Hullbridge Village History
Mum and dad XX, XX moved into the village in 19XX at ............. They had ? children myself, sisters Sally, Julia and brother Peter. You can read Julia's and Peter's memories also.
Hullbridge Infant and Junior School.
I remember Mrs Baker, Mrs Lugg and Mrs Taylor.
I was never lucky enough to have an acting part in any of the school plays. Always the choir or orchestra for me.
Going to school was great itself. Today there are walking buses, in my time it was just a case of going down the Drive where collected everyone. First it was Paul and Claire Keeble (52 The Drive) they would call for Joanne Bailey at number 50 and (stuart her brother i think), they in turn called for me, Sally and Katie Budd my sisters, we were at 34 The Drive. Then it was next door to Sammie and Michelle Dilly at no. 32 then back towards no. 38 for John and Neil Barringer plus Rory and Alistair McCloud. Then on to get Graham, Paul, and Mark who was the eldest of the Lilwalls. Over the road lived Sharon Baker and her brother Stuart. One big mob walking to school eating cold mainly burnt toast. My sister Julia Budd walked with Lisa Reharg and then Sarah and Jane (I think that was her name) Johnson.
Dola, she was such a pretty little thing. I think back now at how difficult it must have been for her then, trying to fit into a white school and it all being so bewildering for her. I wish I had tried harder to be friends.
I grew up with Diane Hills and we would tell the dinner ladies such wonderful made up stories.
One time we were sisters and had draught excluder stuck on our arms because the doctor had done a blood test and the covering (excluder) was proof !
Also that pregnancy was catching in the village when I found out that mum was pregnant, but so too was Denise Baldwins and Abigail Colbournes.
I remember putting drawing pins on Mrs Fairbrass's chair and she sat on them, she didn't flinch! I was so amazed. I also remember Glenn Olley
flushing peoples plimsoles down the toilet and blocking them so they flooded. Mrs Fairbrass caught him and flushed his head down the toilet,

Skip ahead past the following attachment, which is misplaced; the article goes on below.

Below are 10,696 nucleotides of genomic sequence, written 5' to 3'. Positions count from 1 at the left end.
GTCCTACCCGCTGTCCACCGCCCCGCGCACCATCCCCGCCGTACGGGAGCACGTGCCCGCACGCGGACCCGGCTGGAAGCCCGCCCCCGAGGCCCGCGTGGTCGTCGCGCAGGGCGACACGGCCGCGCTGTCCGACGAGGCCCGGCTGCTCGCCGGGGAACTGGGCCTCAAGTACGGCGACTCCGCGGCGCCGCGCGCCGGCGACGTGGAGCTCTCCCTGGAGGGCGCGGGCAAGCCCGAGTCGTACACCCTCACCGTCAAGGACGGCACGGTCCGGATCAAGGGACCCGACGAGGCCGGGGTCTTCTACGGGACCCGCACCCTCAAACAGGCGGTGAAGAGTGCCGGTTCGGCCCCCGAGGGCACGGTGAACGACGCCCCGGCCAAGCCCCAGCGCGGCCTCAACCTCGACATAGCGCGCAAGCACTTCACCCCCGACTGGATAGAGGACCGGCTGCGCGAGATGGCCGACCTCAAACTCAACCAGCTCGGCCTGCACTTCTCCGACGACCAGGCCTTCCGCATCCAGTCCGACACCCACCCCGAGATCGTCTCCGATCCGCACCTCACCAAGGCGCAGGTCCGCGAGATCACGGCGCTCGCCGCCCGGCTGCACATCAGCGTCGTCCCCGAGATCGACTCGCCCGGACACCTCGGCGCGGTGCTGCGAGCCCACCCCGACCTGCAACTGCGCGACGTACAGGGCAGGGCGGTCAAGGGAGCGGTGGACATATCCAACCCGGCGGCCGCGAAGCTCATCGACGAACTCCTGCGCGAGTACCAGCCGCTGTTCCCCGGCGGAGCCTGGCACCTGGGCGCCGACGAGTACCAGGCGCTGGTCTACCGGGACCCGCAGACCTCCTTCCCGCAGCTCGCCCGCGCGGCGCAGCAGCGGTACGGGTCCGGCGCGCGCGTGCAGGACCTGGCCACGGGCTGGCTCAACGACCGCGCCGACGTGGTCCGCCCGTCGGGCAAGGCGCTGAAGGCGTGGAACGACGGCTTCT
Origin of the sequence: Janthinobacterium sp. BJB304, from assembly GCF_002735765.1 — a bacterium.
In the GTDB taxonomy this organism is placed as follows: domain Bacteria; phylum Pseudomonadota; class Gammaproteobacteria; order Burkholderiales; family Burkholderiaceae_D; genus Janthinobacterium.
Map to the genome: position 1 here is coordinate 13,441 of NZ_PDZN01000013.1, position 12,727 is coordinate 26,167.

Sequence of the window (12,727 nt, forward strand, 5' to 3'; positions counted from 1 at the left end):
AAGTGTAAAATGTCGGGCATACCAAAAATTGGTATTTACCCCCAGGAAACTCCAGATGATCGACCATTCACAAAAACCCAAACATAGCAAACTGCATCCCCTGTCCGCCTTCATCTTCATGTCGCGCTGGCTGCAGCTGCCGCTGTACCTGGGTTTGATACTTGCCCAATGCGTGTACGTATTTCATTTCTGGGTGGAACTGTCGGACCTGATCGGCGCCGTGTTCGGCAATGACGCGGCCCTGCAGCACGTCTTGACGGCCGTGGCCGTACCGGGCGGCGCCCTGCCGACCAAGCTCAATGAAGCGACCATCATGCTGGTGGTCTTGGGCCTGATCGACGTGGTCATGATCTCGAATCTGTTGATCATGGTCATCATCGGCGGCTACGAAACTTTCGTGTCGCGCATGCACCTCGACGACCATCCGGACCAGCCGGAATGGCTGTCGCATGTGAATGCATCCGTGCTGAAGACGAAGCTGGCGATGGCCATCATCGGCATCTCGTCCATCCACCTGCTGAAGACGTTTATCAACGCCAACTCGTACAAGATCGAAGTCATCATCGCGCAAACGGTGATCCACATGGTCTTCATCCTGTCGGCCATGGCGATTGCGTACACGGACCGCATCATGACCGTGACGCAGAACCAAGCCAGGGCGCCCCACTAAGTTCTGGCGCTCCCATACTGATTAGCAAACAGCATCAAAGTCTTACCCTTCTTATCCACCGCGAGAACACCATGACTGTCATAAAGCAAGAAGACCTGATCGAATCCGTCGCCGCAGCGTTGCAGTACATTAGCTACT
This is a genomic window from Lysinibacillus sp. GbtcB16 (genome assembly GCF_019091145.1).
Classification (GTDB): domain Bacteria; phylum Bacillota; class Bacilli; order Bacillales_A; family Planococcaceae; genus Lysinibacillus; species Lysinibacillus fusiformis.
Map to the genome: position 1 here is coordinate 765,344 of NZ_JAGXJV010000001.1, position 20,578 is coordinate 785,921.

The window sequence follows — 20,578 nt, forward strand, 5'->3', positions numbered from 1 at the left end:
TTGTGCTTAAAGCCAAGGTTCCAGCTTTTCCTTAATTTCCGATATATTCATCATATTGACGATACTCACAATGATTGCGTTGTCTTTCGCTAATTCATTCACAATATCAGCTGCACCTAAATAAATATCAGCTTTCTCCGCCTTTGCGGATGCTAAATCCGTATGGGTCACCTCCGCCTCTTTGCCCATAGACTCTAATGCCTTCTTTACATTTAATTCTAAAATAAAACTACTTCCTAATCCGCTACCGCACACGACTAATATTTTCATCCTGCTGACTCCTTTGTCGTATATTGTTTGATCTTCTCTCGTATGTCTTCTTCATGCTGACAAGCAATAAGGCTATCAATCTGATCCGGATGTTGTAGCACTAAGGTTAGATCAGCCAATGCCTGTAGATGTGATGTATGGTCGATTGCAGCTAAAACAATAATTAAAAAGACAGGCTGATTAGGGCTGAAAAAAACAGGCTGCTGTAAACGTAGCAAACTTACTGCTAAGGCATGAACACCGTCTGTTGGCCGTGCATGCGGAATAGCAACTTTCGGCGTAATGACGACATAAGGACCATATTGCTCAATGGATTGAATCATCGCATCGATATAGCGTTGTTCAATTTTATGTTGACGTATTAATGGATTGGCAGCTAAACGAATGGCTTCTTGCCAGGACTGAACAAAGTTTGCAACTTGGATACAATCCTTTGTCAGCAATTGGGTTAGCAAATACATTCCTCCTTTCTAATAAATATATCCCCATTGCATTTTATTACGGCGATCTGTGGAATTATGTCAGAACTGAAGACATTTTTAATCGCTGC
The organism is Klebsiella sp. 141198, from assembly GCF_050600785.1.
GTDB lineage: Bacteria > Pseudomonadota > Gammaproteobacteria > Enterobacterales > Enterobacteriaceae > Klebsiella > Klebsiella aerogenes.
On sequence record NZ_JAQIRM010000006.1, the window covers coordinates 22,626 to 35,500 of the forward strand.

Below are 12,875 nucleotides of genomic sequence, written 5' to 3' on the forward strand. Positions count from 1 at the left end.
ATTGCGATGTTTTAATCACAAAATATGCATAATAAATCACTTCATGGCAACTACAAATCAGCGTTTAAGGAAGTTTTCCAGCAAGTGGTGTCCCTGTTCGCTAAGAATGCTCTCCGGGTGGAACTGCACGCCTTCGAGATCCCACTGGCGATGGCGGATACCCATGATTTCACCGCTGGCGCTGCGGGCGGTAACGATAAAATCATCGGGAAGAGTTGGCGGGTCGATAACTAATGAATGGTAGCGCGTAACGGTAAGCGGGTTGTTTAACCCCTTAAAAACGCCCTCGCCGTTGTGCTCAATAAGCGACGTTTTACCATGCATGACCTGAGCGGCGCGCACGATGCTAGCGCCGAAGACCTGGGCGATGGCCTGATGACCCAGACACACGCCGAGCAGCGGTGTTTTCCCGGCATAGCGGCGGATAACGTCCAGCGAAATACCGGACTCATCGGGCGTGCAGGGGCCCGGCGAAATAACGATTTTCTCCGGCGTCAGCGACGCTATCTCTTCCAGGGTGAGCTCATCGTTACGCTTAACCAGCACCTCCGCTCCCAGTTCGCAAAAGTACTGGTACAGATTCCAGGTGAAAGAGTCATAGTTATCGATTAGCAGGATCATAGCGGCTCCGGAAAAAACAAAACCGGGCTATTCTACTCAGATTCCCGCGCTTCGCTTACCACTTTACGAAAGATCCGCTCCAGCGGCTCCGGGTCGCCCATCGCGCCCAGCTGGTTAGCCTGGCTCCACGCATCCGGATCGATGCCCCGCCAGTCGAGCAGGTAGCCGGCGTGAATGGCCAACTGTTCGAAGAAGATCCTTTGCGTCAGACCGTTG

he walked into class with a very wet head and jumper. That might have been why she left?
When it was home time we had to say the Lords Prayer. Mrs Fairbrass would walk along and make sure she could hear each one of our voices.
The school always put on plays.Here's a picture I have for this year.
About 1975 I was selected to play a Munchkin in that year's play "The Wizard of OZ" and I had to hold Russell Smiths hand, and at that time I HATED it ! I am the first person seated in the front on the left in the picture below.
Protests about Park buses.
In May 1982 it seemed the whole village went on a protest march because the council were going to axe the buses that took us to school
in Rawreth Lane. The following is a photo taken from the Echo of that time. My dad James Budd (passed away now) pushing a pushchair with my brother Michael Budd in it.
Im standing just behind my dad with long hair and a half smile (a teenage rarity for me). I didnt even know my dad went on these marches.
I have a photo with my mum and godmother Janet Barringer who is also holding the banner behind dad. Funny I thought my dad was at work till I saw him in front of me. He worked at Fords Tractor plant so was probably on a late shift that day!
The following memories were posted by Mandy on the Hullbridge Memories and History Facebook forum during 2014:-
Homemade lemonade was the order of the day in our house.
We used to do paper chases across the fields near the river and go and watch the sunday fox hunts. Paperchases, torn up paper into small pieces like bread that you'd give the ducks. The leader runs off leaving a trail behind them and after about 5-10 mins the others follow and you have to run to catch the leader before they get to the home point which everyone knows from the start. You just don't know the route. Being in Hullbridge there were so many routes you could go. We sometimes would start at the fields by River Crouch and go to Brandy Hole, by field, riverside, roads, across the river at low tide and back again round the caravan sites and then along to Brandy Hole.
Always great fun and lots and lots of paper needed. Other children used to join in with us along the way
We also used to go and catch eels down the river and bring my parents the wonderful gifts of newts and frog spawn in jars.
Watching the farmer harvest the corn with the birds flying along behind always delighted me. I remember playing hide and seek in those crops?
Running and jumping the ditch when the farmer came out and fired his gun and not quite making the ditch and having one dry shoe and foot and the other wet and muddy? Lol fun